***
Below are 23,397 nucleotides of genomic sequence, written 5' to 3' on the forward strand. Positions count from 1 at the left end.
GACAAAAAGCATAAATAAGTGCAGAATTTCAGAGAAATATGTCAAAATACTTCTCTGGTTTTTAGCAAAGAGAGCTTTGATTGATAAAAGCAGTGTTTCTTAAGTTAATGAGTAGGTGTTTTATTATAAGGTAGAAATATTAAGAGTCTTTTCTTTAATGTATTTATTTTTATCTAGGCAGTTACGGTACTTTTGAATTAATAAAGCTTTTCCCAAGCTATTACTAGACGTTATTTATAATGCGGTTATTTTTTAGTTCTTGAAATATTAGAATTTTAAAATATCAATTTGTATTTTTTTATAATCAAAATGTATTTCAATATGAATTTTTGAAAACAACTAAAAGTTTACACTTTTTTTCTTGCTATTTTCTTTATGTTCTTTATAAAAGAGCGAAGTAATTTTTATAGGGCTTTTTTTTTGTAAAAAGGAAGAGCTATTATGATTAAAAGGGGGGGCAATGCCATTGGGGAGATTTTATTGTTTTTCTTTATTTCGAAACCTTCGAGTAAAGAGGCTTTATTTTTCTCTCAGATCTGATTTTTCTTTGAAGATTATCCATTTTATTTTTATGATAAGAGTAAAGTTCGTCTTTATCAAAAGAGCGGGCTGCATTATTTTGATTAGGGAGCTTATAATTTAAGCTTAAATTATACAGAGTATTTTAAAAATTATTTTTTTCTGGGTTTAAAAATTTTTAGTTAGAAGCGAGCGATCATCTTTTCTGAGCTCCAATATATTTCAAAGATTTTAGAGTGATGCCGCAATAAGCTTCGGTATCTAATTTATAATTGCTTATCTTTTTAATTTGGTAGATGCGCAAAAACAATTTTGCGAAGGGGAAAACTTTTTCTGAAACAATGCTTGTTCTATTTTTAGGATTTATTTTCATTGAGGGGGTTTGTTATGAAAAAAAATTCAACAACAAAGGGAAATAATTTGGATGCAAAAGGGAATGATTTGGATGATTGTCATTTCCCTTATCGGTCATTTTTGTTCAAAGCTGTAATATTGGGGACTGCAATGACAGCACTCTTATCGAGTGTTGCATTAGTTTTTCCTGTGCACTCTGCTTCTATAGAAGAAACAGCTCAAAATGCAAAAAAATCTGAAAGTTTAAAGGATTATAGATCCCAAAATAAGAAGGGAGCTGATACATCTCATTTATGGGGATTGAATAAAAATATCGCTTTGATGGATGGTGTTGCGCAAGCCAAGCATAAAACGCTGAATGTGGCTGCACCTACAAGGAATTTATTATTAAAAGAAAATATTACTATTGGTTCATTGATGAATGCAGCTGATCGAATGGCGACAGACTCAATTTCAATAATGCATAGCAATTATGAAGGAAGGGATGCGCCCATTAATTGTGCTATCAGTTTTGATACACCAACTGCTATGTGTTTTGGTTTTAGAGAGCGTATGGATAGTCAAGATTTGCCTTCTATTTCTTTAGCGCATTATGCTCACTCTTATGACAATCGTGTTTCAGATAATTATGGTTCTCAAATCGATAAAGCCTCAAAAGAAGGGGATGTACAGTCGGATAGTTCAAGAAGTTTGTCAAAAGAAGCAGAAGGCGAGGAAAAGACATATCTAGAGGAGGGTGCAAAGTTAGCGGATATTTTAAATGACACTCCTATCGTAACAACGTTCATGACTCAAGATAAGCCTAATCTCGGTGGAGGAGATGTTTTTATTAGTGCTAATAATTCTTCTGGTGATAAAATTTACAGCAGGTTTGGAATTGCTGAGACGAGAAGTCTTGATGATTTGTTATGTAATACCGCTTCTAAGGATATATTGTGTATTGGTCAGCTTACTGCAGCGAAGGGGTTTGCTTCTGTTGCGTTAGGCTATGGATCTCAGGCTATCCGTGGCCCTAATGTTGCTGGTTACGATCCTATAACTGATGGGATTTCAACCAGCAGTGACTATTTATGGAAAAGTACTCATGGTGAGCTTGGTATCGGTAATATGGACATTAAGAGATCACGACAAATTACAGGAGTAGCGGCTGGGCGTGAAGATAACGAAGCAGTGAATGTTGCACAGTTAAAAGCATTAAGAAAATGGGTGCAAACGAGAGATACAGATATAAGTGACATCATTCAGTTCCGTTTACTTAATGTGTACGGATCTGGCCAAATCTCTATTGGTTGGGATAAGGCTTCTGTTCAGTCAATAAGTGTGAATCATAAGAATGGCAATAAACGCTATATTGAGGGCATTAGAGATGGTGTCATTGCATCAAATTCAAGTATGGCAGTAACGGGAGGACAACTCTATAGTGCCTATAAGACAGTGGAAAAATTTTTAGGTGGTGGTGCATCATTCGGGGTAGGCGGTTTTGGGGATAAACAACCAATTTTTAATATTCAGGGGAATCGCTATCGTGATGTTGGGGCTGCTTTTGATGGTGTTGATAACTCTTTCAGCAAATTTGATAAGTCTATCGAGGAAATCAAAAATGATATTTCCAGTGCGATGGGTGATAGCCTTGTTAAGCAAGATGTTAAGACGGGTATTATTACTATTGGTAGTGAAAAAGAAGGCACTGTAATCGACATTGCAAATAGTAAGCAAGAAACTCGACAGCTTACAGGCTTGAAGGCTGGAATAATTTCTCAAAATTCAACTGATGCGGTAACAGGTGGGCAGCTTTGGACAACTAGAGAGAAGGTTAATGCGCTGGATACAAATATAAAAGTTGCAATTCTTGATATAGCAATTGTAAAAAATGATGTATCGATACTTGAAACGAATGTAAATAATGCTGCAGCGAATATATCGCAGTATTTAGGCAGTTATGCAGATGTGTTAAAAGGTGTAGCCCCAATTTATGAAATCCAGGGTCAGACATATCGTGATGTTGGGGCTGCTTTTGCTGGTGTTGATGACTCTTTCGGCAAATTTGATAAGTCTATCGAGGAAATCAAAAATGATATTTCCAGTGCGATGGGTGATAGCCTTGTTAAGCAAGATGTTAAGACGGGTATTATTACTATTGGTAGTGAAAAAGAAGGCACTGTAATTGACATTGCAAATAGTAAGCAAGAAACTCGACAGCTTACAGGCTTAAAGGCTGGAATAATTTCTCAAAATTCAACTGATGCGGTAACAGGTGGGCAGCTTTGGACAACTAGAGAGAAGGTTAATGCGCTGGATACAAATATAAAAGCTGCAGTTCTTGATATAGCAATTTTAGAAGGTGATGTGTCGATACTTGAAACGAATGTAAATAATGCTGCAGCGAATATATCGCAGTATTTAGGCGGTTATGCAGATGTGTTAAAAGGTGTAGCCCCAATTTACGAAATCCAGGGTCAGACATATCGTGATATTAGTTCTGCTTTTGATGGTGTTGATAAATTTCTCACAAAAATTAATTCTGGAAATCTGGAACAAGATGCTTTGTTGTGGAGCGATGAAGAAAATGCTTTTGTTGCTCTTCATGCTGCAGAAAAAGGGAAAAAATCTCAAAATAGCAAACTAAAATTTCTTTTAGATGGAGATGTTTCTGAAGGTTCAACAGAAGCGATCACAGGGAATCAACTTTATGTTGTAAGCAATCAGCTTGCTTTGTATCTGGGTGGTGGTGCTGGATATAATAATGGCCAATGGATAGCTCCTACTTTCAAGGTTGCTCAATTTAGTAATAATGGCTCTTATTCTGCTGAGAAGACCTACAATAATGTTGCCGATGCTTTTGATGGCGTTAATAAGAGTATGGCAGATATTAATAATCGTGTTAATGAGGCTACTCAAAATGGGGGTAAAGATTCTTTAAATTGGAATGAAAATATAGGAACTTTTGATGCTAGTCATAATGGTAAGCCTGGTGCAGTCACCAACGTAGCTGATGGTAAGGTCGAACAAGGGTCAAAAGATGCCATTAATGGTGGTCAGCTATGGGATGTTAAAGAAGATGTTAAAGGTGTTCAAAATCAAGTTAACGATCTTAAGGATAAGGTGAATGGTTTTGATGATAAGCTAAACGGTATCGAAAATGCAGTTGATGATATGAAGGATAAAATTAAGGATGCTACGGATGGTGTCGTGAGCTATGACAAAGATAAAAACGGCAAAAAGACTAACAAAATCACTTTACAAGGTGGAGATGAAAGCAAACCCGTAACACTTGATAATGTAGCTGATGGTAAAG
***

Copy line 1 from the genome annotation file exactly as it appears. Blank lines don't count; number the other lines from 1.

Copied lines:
Below are 23,397 nucleotides of genomic sequence, written 5' to 3' on the forward strand. Positions count from 1 at the left end.